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Boas, Franz. Race, Language and Culture – T28

[Culture]

The Limitations of the Comparative
Method of Anthropology 11

Modern anthropology has discovered the fact that human society
has grown and developed everywhere in such a manner that its
forms, its opinions and its actions have many fundamental traits in
common. This momentous discovery implies that laws exist which
govern the development of society, that they are applicable to our society
as well as to those of past times and of distant lands; that their
knowledge will be a means of understanding the causes furthering and
retarding civilization; and that, guided by this knowledge, we may hope
to govern our actions so that the greatest benefit to mankind will accrue
from them. Since this discovery has been clearly formulated, anthropology
has begun to receive that liberal share of public interest which
was withheld from it as long as it was believed that it could do no more
than record the curious customs and beliefs of strange peoples; or, at
best, trace their relationships, and thus elucidate the early migrations of
the races of man and the affinities of peoples.

While early investigators concentrated their attention upon this purely
historical problem, the tide has now completely turned, so that there
are even anthropologists who declare that such investigations belong to
the historian, and that anthropological studies must be confined to
researches on the laws that govern the growth of society.

A radical change of method has accompanied this change of views.
While formerly identities or similarities of culture were considered incontrovertible
proof of historical connection, or even of common origin,
the new school declines to consider them as such, but interprets them as
results of the uniform working of the human mind. The most pronounced
adherent of this view in our country is Dr. D. G. Brinton, in
Germany the majority of the followers of Bastian, who in this respect
go much farther than Bastian himself. Others, while not denying the
occurrence of historical connections, regard them as insignificant in results
270and in theoretical importance as compared to the working of the
uniform laws governing the human mind. This is the view of by far
the greater number of living anthropologists.

This modern view is founded on the observation that the same ethnical
phenomena occur among the most diverse peoples, or, as Bastian
says, on the appalling monotony of the fundamental ideas of mankind
all over the globe. The metaphysical notions of man may be reduced
to a few types which are of universal distribution; the same is the case
in regard to the forms of society, laws and inventions. Furthermore, the
most intricate and apparently illogical ideas and the most curious and
complex customs appear among a few tribes here and there in such a
manner that the assumption of a common historical origin is excluded.
When studying the culture of any one tribe, more or less close analoga of
single traits of such a culture may be found among a great diversity of
peoples. Instances of such analoga have been collected to a vast extent
by Tylor, Spencer, Bastian, Andree, Post and many others, so that it is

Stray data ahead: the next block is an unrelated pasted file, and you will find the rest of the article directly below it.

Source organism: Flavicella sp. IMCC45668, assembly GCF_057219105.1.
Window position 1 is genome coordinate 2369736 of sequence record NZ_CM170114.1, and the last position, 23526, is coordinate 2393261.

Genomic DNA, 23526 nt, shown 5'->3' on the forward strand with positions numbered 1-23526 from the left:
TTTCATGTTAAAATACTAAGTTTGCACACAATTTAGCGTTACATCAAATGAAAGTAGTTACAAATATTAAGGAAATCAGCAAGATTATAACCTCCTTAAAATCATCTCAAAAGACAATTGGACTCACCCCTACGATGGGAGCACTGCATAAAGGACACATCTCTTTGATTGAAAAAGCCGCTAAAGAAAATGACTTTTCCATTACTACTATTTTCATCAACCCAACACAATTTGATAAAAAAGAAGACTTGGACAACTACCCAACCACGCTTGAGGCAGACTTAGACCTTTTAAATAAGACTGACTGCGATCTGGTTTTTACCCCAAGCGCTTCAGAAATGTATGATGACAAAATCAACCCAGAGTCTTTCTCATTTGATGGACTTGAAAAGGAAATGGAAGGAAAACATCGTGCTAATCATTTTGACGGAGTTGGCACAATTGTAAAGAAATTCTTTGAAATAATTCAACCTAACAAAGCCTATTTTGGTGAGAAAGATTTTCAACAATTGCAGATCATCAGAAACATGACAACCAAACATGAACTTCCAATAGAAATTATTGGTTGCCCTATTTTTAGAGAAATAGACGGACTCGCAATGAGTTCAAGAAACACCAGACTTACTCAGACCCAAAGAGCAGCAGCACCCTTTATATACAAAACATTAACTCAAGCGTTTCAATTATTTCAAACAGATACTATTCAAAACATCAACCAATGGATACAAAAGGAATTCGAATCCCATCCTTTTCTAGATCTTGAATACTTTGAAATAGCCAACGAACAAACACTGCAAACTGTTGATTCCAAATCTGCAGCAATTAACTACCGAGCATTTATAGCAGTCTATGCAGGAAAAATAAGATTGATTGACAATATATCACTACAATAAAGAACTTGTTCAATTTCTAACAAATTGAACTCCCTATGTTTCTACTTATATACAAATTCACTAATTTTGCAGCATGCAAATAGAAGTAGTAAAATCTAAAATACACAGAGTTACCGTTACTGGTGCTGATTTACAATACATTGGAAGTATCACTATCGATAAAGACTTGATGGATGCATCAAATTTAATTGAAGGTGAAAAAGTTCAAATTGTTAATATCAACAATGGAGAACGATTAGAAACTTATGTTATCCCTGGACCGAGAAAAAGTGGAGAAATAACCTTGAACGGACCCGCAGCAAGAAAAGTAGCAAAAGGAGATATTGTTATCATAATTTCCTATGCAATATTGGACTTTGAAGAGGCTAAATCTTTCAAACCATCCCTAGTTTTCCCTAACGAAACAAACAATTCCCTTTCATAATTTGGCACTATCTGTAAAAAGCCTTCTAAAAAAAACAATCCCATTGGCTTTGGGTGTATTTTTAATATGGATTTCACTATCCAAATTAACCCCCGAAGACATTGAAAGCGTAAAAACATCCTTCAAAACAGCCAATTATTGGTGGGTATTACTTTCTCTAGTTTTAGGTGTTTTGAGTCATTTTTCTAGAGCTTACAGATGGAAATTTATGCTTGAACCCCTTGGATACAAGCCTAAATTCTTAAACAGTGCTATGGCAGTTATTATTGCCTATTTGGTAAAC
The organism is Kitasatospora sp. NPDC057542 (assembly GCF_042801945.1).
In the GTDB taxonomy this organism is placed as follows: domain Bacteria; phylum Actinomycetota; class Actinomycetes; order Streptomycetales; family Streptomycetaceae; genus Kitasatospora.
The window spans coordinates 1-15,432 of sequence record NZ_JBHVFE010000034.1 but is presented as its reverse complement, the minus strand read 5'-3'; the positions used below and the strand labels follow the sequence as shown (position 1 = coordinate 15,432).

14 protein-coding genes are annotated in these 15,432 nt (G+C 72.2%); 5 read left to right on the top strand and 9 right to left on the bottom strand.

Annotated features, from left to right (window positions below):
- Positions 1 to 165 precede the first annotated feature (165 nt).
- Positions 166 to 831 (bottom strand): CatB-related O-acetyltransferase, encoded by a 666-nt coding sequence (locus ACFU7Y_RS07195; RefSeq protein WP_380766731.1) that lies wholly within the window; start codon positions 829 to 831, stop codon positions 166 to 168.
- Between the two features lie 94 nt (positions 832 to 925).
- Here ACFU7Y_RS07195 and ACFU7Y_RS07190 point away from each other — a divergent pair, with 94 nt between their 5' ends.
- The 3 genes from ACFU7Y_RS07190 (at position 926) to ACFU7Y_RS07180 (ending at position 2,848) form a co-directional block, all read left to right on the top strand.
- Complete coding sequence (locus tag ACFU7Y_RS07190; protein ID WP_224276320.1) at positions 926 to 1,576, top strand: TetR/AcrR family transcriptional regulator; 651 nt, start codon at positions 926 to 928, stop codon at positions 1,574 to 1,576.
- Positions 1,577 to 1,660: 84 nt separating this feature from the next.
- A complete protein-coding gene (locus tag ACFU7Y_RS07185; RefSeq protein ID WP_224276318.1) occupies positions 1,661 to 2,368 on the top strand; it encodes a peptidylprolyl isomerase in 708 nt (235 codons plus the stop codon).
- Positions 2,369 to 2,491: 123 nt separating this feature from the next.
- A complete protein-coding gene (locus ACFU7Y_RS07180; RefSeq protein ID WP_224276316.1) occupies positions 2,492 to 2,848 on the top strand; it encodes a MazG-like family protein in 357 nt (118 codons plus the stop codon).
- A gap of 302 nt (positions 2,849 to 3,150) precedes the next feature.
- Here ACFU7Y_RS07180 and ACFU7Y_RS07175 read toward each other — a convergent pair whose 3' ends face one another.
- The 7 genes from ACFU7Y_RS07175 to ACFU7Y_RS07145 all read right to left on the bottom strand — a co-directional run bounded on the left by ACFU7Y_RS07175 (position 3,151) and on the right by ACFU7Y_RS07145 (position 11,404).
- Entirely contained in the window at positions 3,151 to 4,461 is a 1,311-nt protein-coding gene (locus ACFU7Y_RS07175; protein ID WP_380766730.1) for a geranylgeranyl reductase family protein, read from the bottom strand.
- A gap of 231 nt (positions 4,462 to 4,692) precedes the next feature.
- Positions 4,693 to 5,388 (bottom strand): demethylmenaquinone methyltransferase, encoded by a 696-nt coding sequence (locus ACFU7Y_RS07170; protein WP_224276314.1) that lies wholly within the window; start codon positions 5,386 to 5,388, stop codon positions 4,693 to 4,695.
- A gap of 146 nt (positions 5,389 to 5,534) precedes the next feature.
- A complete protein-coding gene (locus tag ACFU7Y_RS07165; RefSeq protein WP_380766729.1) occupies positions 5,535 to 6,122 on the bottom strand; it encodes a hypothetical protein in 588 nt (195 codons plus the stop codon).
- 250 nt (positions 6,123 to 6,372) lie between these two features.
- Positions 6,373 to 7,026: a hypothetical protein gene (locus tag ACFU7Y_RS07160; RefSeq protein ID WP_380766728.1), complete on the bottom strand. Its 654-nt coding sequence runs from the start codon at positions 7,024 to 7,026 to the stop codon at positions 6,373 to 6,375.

not necessary to give here any detailed proof of this fact. The idea of a
future life; the one underlying shamanism; inventions such as fire and
the bow; certain elementary features of grammatical structure — these
will suggest the classes of phenomena to which I refer. It follows from
these observations that when we find analogous single traits of culture
among distant peoples, the presumption is not that there has been a
common historical source, but that they have arisen independently.

But the discovery of these universal ideas is only the beginning of the
work of the anthropologist. Scientific inquiry must answer two questions
in regard to them: First, what is their origin? and second, how do they
assert themselves in various cultures?

The second question is the easier one to answer. The ideas do not
exist everywhere in identical form, but they vary. Sufficient material
has been accumulated to show that the causes of these variations are
either external, that is founded on environment — taking the term environment
in its widest sense — or internal, that is founded on psychological
conditions. The influence of external and internal factors upon
elementary ideas embodies one group of laws governing the growth of
culture. Therefore, our endeavors must be directed to showing how such
factors modify elementary ideas.

The first method that suggests itself and which has been generally
adopted by modern anthropologists is to isolate and classify causes by
grouping the variants of certain ethnological phenomena according to
271external conditions under which the people live, among whom they are
found, or to internal causes which influence their minds; or conversely,
by grouping these variants according to their similarities. Then the correlated
conditions of life may be found.

By this method we begin to recognize even now with imperfect
knowledge of the facts what causes may have been at work in shaping
the culture of mankind. Friedrich Ratzel and W. J. McGee have investigated
the influence of geographical environment on a broader basis
of facts than Ritter and Guyot were able to do at their time. Sociologists
have made important studies on the effects of the density of population
and of other simple social causes. Thus the influence of external factors